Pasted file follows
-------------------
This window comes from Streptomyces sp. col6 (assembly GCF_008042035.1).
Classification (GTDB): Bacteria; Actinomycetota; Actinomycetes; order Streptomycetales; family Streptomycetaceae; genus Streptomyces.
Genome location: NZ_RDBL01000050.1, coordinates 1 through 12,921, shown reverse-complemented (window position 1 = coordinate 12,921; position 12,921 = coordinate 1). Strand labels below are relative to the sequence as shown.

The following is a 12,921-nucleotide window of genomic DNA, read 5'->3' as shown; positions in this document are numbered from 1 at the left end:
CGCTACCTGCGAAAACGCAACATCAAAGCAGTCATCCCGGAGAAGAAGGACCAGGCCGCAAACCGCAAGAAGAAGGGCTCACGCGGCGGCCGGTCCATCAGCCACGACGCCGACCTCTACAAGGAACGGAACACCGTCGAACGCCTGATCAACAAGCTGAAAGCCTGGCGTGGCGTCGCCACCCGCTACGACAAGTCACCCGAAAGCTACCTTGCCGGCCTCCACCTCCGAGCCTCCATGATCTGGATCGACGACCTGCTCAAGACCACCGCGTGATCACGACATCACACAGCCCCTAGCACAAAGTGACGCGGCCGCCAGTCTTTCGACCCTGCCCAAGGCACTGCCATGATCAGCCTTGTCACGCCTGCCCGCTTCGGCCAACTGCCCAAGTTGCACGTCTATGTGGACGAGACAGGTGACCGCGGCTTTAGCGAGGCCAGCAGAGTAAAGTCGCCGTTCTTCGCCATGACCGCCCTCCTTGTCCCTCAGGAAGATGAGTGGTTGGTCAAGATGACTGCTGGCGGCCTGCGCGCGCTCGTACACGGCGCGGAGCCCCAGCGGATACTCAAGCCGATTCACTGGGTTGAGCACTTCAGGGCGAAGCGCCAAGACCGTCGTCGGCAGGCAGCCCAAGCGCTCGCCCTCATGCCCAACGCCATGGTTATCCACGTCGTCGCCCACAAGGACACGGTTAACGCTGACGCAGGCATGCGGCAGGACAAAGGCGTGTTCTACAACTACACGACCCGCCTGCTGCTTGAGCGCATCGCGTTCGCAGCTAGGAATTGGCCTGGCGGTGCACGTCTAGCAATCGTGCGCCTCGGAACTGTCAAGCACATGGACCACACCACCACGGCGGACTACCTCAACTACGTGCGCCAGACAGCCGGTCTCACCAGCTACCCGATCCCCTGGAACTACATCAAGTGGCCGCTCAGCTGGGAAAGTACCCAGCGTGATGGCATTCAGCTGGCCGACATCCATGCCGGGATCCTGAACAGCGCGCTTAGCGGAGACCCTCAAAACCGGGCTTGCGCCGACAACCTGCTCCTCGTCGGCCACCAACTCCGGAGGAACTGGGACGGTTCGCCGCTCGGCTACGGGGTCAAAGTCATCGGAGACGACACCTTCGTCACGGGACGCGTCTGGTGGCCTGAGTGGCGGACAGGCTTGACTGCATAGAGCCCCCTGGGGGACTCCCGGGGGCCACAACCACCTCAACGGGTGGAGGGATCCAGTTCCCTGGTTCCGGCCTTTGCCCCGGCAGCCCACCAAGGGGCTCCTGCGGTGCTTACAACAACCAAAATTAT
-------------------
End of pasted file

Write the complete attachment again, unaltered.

This window comes from Streptomyces sp. col6 (assembly GCF_008042035.1).
Classification (GTDB): Bacteria; Actinomycetota; Actinomycetes; order Streptomycetales; family Streptomycetaceae; genus Streptomyces.
Genome location: NZ_RDBL01000050.1, coordinates 1 through 12,921, shown reverse-complemented (window position 1 = coordinate 12,921; position 12,921 = coordinate 1). Strand labels below are relative to the sequence as shown.

The following is a 12,921-nucleotide window of genomic DNA, read 5'->3' as shown; positions in this document are numbered from 1 at the left end:
CGCTACCTGCGAAAACGCAACATCAAAGCAGTCATCCCGGAGAAGAAGGACCAGGCCGCAAACCGCAAGAAGAAGGGCTCACGCGGCGGCCGGTCCATCAGCCACGACGCCGACCTCTACAAGGAACGGAACACCGTCGAACGCCTGATCAACAAGCTGAAAGCCTGGCGTGGCGTCGCCACCCGCTACGACAAGTCACCCGAAAGCTACCTTGCCGGCCTCCACCTCCGAGCCTCCATGATCTGGATCGACGACCTGCTCAAGACCACCGCGTGATCACGACATCACACAGCCCCTAGCACAAAGTGACGCGGCCGCCAGTCTTTCGACCCTGCCCAAGGCACTGCCATGATCAGCCTTGTCACGCCTGCCCGCTTCGGCCAACTGCCCAAGTTGCACGTCTATGTGGACGAGACAGGTGACCGCGGCTTTAGCGAGGCCAGCAGAGTAAAGTCGCCGTTCTTCGCCATGACCGCCCTCCTTGTCCCTCAGGAAGATGAGTGGTTGGTCAAGATGACTGCTGGCGGCCTGCGCGCGCTCGTACACGGCGCGGAGCCCCAGCGGATACTCAAGCCGATTCACTGGGTTGAGCACTTCAGGGCGAAGCGCCAAGACCGTCGTCGGCAGGCAGCCCAAGCGCTCGCCCTCATGCCCAACGCCATGGTTATCCACGTCGTCGCCCACAAGGACACGGTTAACGCTGACGCAGGCATGCGGCAGGACAAAGGCGTGTTCTACAACTACACGACCCGCCTGCTGCTTGAGCGCATCGCGTTCGCAGCTAGGAATTGGCCTGGCGGTGCACGTCTAGCAATCGTGCGCCTCGGAACTGTCAAGCACATGGACCACACCACCACGGCGGACTACCTCAACTACGTGCGCCAGACAGCCGGTCTCACCAGCTACCCGATCCCCTGGAACTACATCAAGTGGCCGCTCAGCTGGGAAAGTACCCAGCGTGATGGCATTCAGCTGGCCGACATCCATGCCGGGATCCTGAACAGCGCGCTTAGCGGAGACCCTCAAAACCGGGCTTGCGCCGACAACCTGCTCCTCGTCGGCCACCAACTCCGGAGGAACTGGGACGGTTCGCCGCTCGGCTACGGGGTCAAAGTCATCGGAGACGACACCTTCGTCACGGGACGCGTCTGGTGGCCTGAGTGGCGGACAGGCTTGACTGCATAGAGCCCCCTGGGGGACTCCCGGGGGCCACAACCACCTCAACGGGTGGAGGGATCCAGTTCCCTGGTTCCGGCCTTTGCCCCGGCAGCCCACCAAGGGGCTCCTGCGGTGCTTACAACAACCAAAATTAT